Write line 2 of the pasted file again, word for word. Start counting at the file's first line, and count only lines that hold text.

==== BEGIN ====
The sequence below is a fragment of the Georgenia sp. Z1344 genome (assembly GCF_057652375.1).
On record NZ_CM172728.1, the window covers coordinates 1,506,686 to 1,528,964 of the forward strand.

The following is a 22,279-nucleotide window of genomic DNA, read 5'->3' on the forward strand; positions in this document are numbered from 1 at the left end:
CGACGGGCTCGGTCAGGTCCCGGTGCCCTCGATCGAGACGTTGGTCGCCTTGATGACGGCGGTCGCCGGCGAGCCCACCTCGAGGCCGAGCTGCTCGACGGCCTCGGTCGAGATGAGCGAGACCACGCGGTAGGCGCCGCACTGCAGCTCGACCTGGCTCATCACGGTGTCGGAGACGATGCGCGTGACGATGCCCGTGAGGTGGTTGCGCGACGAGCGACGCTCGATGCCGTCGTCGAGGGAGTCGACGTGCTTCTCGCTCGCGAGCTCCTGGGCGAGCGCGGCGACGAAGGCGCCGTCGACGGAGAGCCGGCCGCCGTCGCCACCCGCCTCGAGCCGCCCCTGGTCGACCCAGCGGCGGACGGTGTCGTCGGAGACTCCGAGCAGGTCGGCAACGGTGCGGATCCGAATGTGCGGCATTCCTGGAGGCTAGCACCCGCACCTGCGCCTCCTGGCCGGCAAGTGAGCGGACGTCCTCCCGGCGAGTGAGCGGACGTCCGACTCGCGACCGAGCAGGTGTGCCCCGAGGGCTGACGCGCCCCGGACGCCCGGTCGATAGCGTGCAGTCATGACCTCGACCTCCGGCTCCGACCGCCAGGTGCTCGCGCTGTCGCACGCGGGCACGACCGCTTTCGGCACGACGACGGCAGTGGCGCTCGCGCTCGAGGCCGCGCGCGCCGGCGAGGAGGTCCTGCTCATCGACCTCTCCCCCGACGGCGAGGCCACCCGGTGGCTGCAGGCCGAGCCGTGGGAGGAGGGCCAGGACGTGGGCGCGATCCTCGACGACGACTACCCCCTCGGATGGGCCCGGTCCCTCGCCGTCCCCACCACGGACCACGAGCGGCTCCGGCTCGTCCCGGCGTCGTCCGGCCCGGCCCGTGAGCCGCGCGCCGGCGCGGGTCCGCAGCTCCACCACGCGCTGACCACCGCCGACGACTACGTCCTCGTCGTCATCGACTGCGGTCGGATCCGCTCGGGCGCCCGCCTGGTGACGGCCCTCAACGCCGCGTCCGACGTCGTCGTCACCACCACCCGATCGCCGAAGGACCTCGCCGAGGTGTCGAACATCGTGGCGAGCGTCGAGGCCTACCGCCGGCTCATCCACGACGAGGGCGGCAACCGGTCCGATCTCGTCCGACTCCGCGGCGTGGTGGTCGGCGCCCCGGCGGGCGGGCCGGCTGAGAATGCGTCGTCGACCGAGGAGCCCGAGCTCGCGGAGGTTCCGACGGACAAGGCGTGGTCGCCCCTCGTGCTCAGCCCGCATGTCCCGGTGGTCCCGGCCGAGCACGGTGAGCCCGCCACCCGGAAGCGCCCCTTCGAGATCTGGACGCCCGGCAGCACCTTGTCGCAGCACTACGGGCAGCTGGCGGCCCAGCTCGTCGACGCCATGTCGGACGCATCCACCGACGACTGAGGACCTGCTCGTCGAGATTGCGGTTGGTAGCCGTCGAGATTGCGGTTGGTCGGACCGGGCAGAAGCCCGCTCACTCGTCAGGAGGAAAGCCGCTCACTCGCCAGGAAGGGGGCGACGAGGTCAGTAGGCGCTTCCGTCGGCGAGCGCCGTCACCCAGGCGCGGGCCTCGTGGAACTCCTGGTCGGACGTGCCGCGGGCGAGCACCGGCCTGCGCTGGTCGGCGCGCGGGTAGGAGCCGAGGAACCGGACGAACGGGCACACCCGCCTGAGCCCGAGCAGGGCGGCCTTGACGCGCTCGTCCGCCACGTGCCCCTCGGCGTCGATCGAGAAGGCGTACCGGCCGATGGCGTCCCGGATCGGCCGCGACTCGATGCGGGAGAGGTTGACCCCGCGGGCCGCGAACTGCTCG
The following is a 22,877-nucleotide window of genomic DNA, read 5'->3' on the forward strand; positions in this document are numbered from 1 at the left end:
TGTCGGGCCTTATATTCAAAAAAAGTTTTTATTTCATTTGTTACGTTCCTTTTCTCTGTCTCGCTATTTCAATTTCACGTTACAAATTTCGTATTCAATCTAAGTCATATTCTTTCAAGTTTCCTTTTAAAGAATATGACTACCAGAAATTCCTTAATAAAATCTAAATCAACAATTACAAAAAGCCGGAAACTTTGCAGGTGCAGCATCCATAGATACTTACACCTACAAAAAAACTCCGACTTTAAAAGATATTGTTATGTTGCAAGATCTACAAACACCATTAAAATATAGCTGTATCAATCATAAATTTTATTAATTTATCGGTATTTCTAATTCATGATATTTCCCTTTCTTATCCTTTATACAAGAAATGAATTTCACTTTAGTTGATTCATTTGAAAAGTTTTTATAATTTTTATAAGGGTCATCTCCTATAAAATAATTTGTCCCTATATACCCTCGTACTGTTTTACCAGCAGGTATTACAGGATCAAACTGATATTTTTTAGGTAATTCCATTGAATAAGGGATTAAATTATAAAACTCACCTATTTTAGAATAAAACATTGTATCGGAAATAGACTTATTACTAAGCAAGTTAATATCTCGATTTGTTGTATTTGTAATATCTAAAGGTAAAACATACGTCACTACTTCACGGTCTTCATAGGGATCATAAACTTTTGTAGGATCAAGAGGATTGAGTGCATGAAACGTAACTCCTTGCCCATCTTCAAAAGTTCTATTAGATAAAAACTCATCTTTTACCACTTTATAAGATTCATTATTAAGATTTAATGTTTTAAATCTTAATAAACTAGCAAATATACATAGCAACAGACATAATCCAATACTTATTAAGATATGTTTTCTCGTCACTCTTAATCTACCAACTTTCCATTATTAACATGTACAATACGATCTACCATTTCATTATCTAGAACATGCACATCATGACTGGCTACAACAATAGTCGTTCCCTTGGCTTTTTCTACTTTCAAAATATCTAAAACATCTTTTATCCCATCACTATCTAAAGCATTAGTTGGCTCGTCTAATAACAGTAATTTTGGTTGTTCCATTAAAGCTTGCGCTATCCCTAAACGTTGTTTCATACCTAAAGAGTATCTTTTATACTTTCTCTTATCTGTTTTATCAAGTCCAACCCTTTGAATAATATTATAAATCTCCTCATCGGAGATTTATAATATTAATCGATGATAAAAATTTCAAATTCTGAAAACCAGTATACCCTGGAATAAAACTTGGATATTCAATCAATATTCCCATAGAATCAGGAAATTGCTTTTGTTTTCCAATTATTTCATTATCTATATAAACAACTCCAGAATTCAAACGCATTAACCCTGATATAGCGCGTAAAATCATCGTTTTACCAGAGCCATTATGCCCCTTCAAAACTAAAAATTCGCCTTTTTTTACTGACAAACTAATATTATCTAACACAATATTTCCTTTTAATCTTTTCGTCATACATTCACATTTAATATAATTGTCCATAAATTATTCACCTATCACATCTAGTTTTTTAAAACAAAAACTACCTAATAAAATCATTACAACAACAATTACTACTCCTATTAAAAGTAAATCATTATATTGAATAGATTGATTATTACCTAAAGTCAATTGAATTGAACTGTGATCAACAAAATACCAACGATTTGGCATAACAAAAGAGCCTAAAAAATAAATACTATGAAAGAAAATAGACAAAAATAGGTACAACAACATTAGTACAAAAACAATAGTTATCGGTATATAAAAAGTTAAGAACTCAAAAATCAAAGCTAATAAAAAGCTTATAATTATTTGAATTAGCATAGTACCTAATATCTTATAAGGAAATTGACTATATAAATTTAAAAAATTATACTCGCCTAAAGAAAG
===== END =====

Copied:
On record NZ_CM172728.1, the window covers coordinates 1,506,686 to 1,528,964 of the forward strand.